An unpublished opinion of the North Carolina Court of Appeals does not constitute controlling legal authority. Citation is disfavored, but may be permitted in accordance with the provisions of Rule 30(e)(3) of the North Carolina Rules of Appellate Proced ure.

NO. COA05-1192


Filed: 18 April 2006

In the Matter of:
                            Guilford County    
                            No. 02 J 762                         

    Appeal by respondent from an order entered 25 August 2004 by Judge Teresa H. Vincent in Guilford County District Court. Heard in the Court of Appeals 8 March 2006.

    James A. Dickens, Assistant County Attorney, for petitioner- appellee Guilford County Department of Social Services.

    Rebekah W. Davis for respondent-appellant.

    BRYANT, Judge.

    Respondent father appeals from an order entered 25 August 2004 terminating parental rights of his minor child, K.J.   (See footnote 1)  , born 4 August 2001.
    On 19 November 2002, the Guilford County Department of Social Services (DSS) filed a petition alleging K.J. and his two siblings were neglected. The petition alleged that on 5 November 2002 K.J.'s mother left one of the juveniles in her stepfather's convenience store parking lot, and the mother did not return to retrieve the child when asked to do so by the stepfather two days later. The petition also stated that K.J.'s mother argued with her boyfriend and left K.J. and his sister with the boyfriend withoutplanning for their care. K.J. and his siblings were placed in the non-secure custody of DSS on 18 November 2002. On 20 December 2002 at a hearing on the petition for neglect, K.J.'s mother stipulated to a finding of neglect based on the findings in the petition. A November 2002 paternity test showed the boyfriend was not K.J.'s biological father and thus the trial court found the boyfriend was not K.J.'s father. However, the trial court found that K.J.'s mother identified respondent as the child's biological father.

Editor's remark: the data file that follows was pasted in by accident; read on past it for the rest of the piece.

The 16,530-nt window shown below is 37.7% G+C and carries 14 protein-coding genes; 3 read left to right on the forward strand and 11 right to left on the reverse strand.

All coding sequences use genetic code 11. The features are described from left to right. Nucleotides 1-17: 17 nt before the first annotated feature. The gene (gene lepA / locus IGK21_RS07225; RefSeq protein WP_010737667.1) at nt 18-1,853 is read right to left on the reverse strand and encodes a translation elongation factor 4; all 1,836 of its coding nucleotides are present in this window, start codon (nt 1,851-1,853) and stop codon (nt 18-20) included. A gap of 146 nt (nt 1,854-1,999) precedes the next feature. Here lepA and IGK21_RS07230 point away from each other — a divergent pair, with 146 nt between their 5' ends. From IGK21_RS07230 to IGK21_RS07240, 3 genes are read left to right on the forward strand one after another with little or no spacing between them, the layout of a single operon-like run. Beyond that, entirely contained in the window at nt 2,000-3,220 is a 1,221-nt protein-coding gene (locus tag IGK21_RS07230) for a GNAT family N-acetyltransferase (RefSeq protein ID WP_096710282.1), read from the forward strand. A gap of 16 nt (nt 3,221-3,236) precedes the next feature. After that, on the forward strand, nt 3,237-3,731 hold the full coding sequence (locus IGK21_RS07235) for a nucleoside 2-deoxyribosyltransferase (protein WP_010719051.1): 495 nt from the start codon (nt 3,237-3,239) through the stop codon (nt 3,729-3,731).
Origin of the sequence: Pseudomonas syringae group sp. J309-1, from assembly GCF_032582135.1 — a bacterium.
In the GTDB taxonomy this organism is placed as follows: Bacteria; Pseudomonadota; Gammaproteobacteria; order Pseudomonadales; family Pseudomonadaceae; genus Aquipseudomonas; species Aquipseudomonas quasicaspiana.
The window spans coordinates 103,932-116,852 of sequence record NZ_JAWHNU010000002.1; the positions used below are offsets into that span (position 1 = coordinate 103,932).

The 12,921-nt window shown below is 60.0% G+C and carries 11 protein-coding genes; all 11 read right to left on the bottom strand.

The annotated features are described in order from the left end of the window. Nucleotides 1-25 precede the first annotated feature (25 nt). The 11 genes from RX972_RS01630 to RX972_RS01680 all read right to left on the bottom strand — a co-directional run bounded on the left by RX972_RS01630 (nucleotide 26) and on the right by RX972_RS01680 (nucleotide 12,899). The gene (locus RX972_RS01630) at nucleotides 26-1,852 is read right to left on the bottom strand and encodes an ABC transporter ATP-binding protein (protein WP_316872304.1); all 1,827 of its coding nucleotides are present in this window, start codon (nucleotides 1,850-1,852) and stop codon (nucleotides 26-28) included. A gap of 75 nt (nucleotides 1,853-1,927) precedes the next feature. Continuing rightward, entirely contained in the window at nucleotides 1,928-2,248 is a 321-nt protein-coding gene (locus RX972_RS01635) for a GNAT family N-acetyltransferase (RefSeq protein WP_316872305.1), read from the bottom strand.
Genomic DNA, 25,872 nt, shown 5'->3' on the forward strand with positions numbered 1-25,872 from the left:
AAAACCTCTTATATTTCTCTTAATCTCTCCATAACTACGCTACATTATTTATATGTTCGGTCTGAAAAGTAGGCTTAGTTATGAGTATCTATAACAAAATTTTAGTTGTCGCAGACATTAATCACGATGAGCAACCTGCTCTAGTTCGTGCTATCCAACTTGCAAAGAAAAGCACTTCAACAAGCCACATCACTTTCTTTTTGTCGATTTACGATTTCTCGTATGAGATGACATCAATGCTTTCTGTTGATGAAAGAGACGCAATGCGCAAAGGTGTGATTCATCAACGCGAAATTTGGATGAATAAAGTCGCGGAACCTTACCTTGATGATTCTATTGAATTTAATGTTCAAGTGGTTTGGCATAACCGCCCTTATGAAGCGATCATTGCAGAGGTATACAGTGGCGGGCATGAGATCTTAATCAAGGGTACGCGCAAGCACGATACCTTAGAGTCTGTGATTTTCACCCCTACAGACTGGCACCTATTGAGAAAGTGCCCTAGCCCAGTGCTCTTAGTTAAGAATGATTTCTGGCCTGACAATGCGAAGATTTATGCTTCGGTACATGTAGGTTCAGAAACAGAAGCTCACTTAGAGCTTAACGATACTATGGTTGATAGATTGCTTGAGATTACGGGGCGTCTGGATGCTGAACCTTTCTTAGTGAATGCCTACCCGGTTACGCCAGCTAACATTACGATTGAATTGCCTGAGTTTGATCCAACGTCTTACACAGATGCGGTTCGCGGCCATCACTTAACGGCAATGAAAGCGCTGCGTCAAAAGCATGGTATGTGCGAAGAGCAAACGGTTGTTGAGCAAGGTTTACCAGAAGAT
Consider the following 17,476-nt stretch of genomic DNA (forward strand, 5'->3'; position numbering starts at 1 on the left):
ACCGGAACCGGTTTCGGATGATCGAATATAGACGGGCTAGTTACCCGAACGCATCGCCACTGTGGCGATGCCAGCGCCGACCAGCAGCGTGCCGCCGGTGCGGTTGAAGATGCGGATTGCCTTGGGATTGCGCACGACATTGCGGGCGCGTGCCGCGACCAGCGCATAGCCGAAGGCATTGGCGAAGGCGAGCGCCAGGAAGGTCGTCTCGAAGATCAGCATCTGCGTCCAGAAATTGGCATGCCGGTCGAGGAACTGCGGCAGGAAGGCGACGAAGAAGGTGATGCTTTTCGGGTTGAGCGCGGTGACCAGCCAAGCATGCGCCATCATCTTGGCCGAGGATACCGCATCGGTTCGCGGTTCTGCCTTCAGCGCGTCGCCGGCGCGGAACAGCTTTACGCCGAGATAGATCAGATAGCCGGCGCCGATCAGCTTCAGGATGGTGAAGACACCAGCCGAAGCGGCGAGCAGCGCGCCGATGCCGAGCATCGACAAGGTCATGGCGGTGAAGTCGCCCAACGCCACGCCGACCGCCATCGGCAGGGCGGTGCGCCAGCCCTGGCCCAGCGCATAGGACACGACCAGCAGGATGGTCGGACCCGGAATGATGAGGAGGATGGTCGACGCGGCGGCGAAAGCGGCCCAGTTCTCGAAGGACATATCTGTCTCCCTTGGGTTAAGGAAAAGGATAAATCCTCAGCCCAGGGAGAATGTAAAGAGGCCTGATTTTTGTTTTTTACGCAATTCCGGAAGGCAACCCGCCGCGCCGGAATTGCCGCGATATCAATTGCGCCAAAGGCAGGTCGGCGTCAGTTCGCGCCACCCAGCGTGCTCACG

On 21 July 2003 DSS filed a petition to terminate respondent father's parental rights. On 4 August 2003 respondent father filed a letter with the clerk of court stating he had been waiting for a paternity test since February 2003 and he offered his mother as a possible placement for K.J. On 17 October 2003 a paternity test confirmed respondent was K.J.'s father.
    On 16 April 2004 a hearing was held on the petition to terminate parental rights. The trial court entered an order of termination as to K.J.'s mother because K.J.'s mother formally relinquished her parental rights as to K.J. and his two siblings. The trial court continued respondent's termination hearing because his attorney requested additional time to prepare.